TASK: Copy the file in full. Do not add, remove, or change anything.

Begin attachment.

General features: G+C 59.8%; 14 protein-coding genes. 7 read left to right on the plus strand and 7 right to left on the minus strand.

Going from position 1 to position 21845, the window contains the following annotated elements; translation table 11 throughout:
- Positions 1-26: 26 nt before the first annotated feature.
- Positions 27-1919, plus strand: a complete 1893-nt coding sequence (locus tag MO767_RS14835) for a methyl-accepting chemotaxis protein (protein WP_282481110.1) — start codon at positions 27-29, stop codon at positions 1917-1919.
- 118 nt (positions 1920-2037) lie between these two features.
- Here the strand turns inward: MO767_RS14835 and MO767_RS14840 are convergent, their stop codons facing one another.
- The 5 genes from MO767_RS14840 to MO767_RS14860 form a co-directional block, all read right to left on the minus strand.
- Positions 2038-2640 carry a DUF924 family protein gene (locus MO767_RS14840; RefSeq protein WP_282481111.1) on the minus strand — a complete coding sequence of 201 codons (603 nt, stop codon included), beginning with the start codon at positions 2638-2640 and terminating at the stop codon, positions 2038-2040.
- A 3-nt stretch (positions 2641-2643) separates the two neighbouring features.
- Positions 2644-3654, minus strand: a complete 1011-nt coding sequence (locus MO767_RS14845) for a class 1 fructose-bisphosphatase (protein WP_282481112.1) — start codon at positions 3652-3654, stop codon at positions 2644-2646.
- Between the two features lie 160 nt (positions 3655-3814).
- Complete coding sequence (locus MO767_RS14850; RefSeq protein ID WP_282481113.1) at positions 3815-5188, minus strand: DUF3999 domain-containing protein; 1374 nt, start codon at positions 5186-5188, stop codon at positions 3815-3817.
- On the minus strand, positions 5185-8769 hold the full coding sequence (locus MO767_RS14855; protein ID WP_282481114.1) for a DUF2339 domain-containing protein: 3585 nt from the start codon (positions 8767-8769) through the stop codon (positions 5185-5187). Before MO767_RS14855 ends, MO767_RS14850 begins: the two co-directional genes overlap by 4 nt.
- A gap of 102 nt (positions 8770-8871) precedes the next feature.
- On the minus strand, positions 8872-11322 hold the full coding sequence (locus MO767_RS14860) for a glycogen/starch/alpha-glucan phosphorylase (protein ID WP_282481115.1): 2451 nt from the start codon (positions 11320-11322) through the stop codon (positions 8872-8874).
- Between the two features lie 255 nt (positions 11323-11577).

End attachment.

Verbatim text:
General features: G+C 59.8%; 14 protein-coding genes. 7 read left to right on the plus strand and 7 right to left on the minus strand.

Going from position 1 to position 21845, the window contains the following annotated elements; translation table 11 throughout:
- Positions 1-26: 26 nt before the first annotated feature.
- Positions 27-1919, plus strand: a complete 1893-nt coding sequence (locus tag MO767_RS14835) for a methyl-accepting chemotaxis protein (protein WP_282481110.1) — start codon at positions 27-29, stop codon at positions 1917-1919.
- 118 nt (positions 1920-2037) lie between these two features.
- Here the strand turns inward: MO767_RS14835 and MO767_RS14840 are convergent, their stop codons facing one another.
- The 5 genes from MO767_RS14840 to MO767_RS14860 form a co-directional block, all read right to left on the minus strand.
- Positions 2038-2640 carry a DUF924 family protein gene (locus MO767_RS14840; RefSeq protein WP_282481111.1) on the minus strand — a complete coding sequence of 201 codons (603 nt, stop codon included), beginning with the start codon at positions 2638-2640 and terminating at the stop codon, positions 2038-2040.
- A 3-nt stretch (positions 2641-2643) separates the two neighbouring features.
- Positions 2644-3654, minus strand: a complete 1011-nt coding sequence (locus MO767_RS14845) for a class 1 fructose-bisphosphatase (protein WP_282481112.1) — start codon at positions 3652-3654, stop codon at positions 2644-2646.
- Between the two features lie 160 nt (positions 3655-3814).
- Complete coding sequence (locus MO767_RS14850; RefSeq protein ID WP_282481113.1) at positions 3815-5188, minus strand: DUF3999 domain-containing protein; 1374 nt, start codon at positions 5186-5188, stop codon at positions 3815-3817.
- On the minus strand, positions 5185-8769 hold the full coding sequence (locus MO767_RS14855; protein ID WP_282481114.1) for a DUF2339 domain-containing protein: 3585 nt from the start codon (positions 8767-8769) through the stop codon (positions 5185-5187). Before MO767_RS14855 ends, MO767_RS14850 begins: the two co-directional genes overlap by 4 nt.
- A gap of 102 nt (positions 8770-8871) precedes the next feature.
- On the minus strand, positions 8872-11322 hold the full coding sequence (locus MO767_RS14860) for a glycogen/starch/alpha-glucan phosphorylase (protein ID WP_282481115.1): 2451 nt from the start codon (positions 11320-11322) through the stop codon (positions 8872-8874).
- Between the two features lie 255 nt (positions 11323-11577).